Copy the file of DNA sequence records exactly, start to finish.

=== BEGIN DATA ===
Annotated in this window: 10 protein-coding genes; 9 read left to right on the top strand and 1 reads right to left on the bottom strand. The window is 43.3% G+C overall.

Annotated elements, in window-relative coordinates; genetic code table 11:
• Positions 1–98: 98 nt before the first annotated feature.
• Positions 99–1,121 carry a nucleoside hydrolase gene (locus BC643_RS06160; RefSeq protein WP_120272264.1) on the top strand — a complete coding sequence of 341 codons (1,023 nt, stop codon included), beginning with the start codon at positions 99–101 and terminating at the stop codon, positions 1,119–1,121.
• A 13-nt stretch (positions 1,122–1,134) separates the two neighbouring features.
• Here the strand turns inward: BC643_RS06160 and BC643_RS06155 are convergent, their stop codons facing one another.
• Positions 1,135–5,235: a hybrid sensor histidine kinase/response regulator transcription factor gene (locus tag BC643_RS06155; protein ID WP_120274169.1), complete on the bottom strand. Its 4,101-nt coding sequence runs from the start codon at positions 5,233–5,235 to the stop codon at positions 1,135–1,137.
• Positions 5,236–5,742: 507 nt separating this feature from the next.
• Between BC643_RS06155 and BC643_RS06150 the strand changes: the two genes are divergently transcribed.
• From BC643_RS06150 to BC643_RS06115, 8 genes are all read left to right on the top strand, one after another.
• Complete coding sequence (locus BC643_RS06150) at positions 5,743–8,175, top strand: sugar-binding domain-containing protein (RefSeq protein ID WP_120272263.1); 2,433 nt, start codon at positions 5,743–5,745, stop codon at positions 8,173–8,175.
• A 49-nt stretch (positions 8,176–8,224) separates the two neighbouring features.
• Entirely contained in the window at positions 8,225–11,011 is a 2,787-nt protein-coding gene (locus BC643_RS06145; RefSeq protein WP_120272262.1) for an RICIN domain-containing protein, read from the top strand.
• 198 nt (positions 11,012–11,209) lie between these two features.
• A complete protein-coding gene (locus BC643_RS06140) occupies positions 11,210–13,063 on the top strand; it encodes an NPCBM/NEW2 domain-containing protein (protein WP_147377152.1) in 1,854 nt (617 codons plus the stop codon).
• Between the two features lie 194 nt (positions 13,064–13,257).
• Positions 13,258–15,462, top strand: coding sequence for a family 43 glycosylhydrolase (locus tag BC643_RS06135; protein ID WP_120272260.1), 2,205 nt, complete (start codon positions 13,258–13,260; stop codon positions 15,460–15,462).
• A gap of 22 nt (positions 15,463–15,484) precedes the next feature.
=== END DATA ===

Annotated in this window: 10 protein-coding genes; 9 read left to right on the top strand and 1 reads right to left on the bottom strand. The window is 43.3% G+C overall.

Annotated elements, in window-relative coordinates; genetic code table 11:
• Positions 1–98: 98 nt before the first annotated feature.
• Positions 99–1,121 carry a nucleoside hydrolase gene (locus BC643_RS06160; RefSeq protein WP_120272264.1) on the top strand — a complete coding sequence of 341 codons (1,023 nt, stop codon included), beginning with the start codon at positions 99–101 and terminating at the stop codon, positions 1,119–1,121.
• A 13-nt stretch (positions 1,122–1,134) separates the two neighbouring features.
• Here the strand turns inward: BC643_RS06160 and BC643_RS06155 are convergent, their stop codons facing one another.
• Positions 1,135–5,235: a hybrid sensor histidine kinase/response regulator transcription factor gene (locus tag BC643_RS06155; protein ID WP_120274169.1), complete on the bottom strand. Its 4,101-nt coding sequence runs from the start codon at positions 5,233–5,235 to the stop codon at positions 1,135–1,137.
• Positions 5,236–5,742: 507 nt separating this feature from the next.
• Between BC643_RS06155 and BC643_RS06150 the strand changes: the two genes are divergently transcribed.
• From BC643_RS06150 to BC643_RS06115, 8 genes are all read left to right on the top strand, one after another.
• Complete coding sequence (locus BC643_RS06150) at positions 5,743–8,175, top strand: sugar-binding domain-containing protein (RefSeq protein ID WP_120272263.1); 2,433 nt, start codon at positions 5,743–5,745, stop codon at positions 8,173–8,175.
• A 49-nt stretch (positions 8,176–8,224) separates the two neighbouring features.
• Entirely contained in the window at positions 8,225–11,011 is a 2,787-nt protein-coding gene (locus BC643_RS06145; RefSeq protein WP_120272262.1) for an RICIN domain-containing protein, read from the top strand.
• 198 nt (positions 11,012–11,209) lie between these two features.
• A complete protein-coding gene (locus BC643_RS06140) occupies positions 11,210–13,063 on the top strand; it encodes an NPCBM/NEW2 domain-containing protein (protein WP_147377152.1) in 1,854 nt (617 codons plus the stop codon).
• Between the two features lie 194 nt (positions 13,064–13,257).
• Positions 13,258–15,462, top strand: coding sequence for a family 43 glycosylhydrolase (locus tag BC643_RS06135; protein ID WP_120272260.1), 2,205 nt, complete (start codon positions 13,258–13,260; stop codon positions 15,460–15,462).
• A gap of 22 nt (positions 15,463–15,484) precedes the next feature.